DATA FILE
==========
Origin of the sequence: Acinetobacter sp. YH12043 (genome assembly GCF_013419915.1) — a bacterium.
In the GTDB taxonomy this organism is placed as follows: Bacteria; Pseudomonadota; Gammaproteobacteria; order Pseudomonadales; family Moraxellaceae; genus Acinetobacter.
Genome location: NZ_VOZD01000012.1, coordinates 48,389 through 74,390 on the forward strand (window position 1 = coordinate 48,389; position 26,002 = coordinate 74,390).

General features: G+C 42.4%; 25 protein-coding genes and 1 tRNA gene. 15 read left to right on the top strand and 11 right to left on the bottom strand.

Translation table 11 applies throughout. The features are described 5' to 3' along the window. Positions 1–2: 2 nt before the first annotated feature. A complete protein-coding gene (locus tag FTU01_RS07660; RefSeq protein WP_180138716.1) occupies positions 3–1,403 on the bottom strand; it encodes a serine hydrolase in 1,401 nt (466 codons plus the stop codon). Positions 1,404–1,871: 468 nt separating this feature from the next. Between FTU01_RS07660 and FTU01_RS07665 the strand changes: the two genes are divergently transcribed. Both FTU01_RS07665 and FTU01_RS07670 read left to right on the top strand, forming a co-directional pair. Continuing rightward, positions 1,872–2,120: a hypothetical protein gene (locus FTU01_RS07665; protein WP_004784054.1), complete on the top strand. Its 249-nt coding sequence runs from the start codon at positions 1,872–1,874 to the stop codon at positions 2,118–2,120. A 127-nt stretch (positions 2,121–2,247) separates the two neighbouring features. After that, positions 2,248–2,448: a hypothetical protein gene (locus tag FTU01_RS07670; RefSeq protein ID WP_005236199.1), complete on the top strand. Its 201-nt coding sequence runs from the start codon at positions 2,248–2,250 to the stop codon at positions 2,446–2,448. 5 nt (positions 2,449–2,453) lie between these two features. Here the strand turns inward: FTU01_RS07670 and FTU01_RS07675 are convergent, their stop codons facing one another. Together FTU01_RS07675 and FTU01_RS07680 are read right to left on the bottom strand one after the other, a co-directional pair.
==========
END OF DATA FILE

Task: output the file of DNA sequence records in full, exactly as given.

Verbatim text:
Origin of the sequence: Acinetobacter sp. YH12043 (genome assembly GCF_013419915.1) — a bacterium.
In the GTDB taxonomy this organism is placed as follows: Bacteria; Pseudomonadota; Gammaproteobacteria; order Pseudomonadales; family Moraxellaceae; genus Acinetobacter.
Genome location: NZ_VOZD01000012.1, coordinates 48,389 through 74,390 on the forward strand (window position 1 = coordinate 48,389; position 26,002 = coordinate 74,390).

General features: G+C 42.4%; 25 protein-coding genes and 1 tRNA gene. 15 read left to right on the top strand and 11 right to left on the bottom strand.

Translation table 11 applies throughout. The features are described 5' to 3' along the window. Positions 1–2: 2 nt before the first annotated feature. A complete protein-coding gene (locus tag FTU01_RS07660; RefSeq protein WP_180138716.1) occupies positions 3–1,403 on the bottom strand; it encodes a serine hydrolase in 1,401 nt (466 codons plus the stop codon). Positions 1,404–1,871: 468 nt separating this feature from the next. Between FTU01_RS07660 and FTU01_RS07665 the strand changes: the two genes are divergently transcribed. Both FTU01_RS07665 and FTU01_RS07670 read left to right on the top strand, forming a co-directional pair. Continuing rightward, positions 1,872–2,120: a hypothetical protein gene (locus FTU01_RS07665; protein WP_004784054.1), complete on the top strand. Its 249-nt coding sequence runs from the start codon at positions 1,872–1,874 to the stop codon at positions 2,118–2,120. A 127-nt stretch (positions 2,121–2,247) separates the two neighbouring features. After that, positions 2,248–2,448: a hypothetical protein gene (locus tag FTU01_RS07670; RefSeq protein ID WP_005236199.1), complete on the top strand. Its 201-nt coding sequence runs from the start codon at positions 2,248–2,250 to the stop codon at positions 2,446–2,448. 5 nt (positions 2,449–2,453) lie between these two features. Here the strand turns inward: FTU01_RS07670 and FTU01_RS07675 are convergent, their stop codons facing one another. Together FTU01_RS07675 and FTU01_RS07680 are read right to left on the bottom strand one after the other, a co-directional pair.